Financially, Ennis made the right move. He is not getting the playing time, but he is getting the practice time.  He definitely would have improved with more playing time at Syracuse, but his draft stock wasn't going to change significantly in my opinion.

Sunday, December 07, 2014

Shooting Woes

The Orange seemed stunk in a season long slump with their three point shooting, with a 20.9% accuracy for the season. The Syracuse team has not been shy about shooting beyond the arc, having taken 129 shots over the first 8 games, an average of 16 a game.  Unfortunately, they are making about 3.3 a game.

Trevor Cooney has been the lightning rod for the most criticism.  In part that is fair, as he is a junior, one of the most seasoned players on the team, and came to Syracuse with a reputation of being a perimeter shooter.  His bombing of Notre Dame last season showed he could do it when he lit up the Fighting Irish for 9 three point baskets on 12 attempts on his way to a 33 point night.  Cooney has hit only 13 of 46 attempts this season, for a success rate of 28.3%.

Cooney is, however, the best three point shooter on the team.  I am not just talking from a observation perspective.  Statistically, his 28.3% is the best on the team... and by a large margin. Here is the rest of the crew:

B.J. Johnson:   5 of 23 for 21.7%
Kaleb Joseph:   3 of 14 for 21.4%
Michael Gbinje:   3 of 21 for 14.3%
Ron Patterson:   2 of 18 for 11.1%

As a group, that foursome is 13 of 76 for 17.1%.  

All hope should not be lost.  It is highly unlikely that the Orange as a team are that bad at shooting the three, and things should come around.

Here are a list of the five worst three point shooters in Syracuse basketball history, minimum 30 attempts:

Paul Harris:  22 of 98 for 22.4%
Damone Brown:  20 of 89 for 22.5%
Elvir Ovcina:  37 of 153 for 24.2%
Louis McCroskey:   36 of 141 for 25.5%
Josh Wright:  34 of 120 for 28.3%

To give some perspective of how bad those five were as three point shooters, consider that Stephen Thompson, one of the all time great Orangemen, but a horrendous three point shooter, is only 9th worst at 30.3% (26 of 86).  So the five worst shooters are pretty bad.  

Right now, ALL five Syracuse perimeter shooters would be worse than #5 Josh Wright, and four would be worst than Paul 'I couldn't hit the broadside of a barn' Harris.  So unless Jim Boeheim coincidentally recruited the five worst shooters in Syracuse history at the same time, it is highly unlikely the shooting performance is indicative of their actual ability.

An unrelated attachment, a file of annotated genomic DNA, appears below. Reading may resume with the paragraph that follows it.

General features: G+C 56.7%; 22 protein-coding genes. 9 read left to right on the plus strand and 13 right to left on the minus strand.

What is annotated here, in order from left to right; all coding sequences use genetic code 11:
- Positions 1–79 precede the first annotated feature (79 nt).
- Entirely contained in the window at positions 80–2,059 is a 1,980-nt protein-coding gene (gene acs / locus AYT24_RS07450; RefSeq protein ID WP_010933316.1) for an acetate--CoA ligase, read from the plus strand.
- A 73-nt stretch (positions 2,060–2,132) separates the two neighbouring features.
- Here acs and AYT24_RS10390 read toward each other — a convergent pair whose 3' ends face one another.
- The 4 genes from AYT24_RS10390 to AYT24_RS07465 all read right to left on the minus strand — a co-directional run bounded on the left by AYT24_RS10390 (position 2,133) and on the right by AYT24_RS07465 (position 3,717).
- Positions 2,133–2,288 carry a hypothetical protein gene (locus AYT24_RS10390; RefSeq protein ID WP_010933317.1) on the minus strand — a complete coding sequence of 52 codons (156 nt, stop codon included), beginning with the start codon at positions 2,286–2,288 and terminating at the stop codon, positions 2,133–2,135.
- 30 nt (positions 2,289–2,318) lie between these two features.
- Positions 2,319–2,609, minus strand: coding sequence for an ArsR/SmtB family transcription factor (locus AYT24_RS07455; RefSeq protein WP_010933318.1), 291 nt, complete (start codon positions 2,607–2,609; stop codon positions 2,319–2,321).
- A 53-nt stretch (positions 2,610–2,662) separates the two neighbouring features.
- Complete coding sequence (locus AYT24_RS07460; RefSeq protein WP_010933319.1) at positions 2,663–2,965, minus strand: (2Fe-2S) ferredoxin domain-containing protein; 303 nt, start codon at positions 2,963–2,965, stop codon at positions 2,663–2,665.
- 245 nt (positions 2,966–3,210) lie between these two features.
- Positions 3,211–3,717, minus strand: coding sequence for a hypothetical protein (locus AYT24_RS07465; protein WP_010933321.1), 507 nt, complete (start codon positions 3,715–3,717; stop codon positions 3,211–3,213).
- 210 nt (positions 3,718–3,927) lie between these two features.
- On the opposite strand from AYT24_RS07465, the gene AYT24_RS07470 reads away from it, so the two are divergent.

Trevor Cooney is an enigma. He is a 34% career shooter, and has been a disappointment for all three seasons, with high expectations based on Boeheim's comments about his ability.  Opposing defenses are keying on him, but even when he gets open, his shot is not falling. 

We would expect the Orange shooting to start to regress to the mean at some point. They aren't likely to ever be a great perimeter shooting team, but they should be in the 30-33% range, at a minimum. Just keep taking the shots.

Or, perhaps give walk-on Carter Sanderson more playing time (playfully said).  Sanderson is a graduate student at Syracuse, and is on the team because he still had a year of eligibility left after completing his undergraduate work at Lipscomb University.  Sanderson made 32.4% of his three point shots at Lipscomb, 55 of 170.  

Anyhow, there will be a brighter future in the team's shooting. I just hope it is sooner than later.

Thursday, November 27, 2014

Happy Thanksgiving 2014

I would like to wish you all a Happy Thanksgiving!

I am thankful for having the privilege for being a Syracuse basketball fan, and for all the high and low moments every year.  There is joy in watching the team grow and develop each year.

I am thankful to have had the privilege to see Syracuse win a National Championship in 2003, and to see Hakim Warrick fly out of no where for one of the greatest game winning blocks ever.  I am thankful to have been able to watch the team win a dramatic 6 overtime game against UConn in the 2009 Big East Tournament, with players on both teams playing their hearts out.

I am thankful to have been able to attend the Syracuse / Boston College game with my dad on January 21, 1984, and watch a dynamic freshman Pearl Washington sink a half court shot to beat Boston College.

I am thankful for having been able to go to the Syracuse / Georgetown game in 1990 with my good friend Vady, and watch the Orangemen storm back from a big half time deficit to beat the Hoyas in overtime 89-87.  That may have been the loudest game I have ever attended at the dome.

I am thankful to have watched the 1996 Championship game with John Wallace carrying the Orangemen in the post season.  The Orangemen lost the game, but I was able to view it with my 3 month old son sitting on my lap.

I am thankful for having a wonderful family and having the time to share with them.  I am thankful that I have a home to live in, and always have food on the table. That I have friends to share the good times with, and those to support me in the bad times.  I am thankful the bad times are so far and few. I am thankful to have the lord in my life to provide me with inspiration each and every day.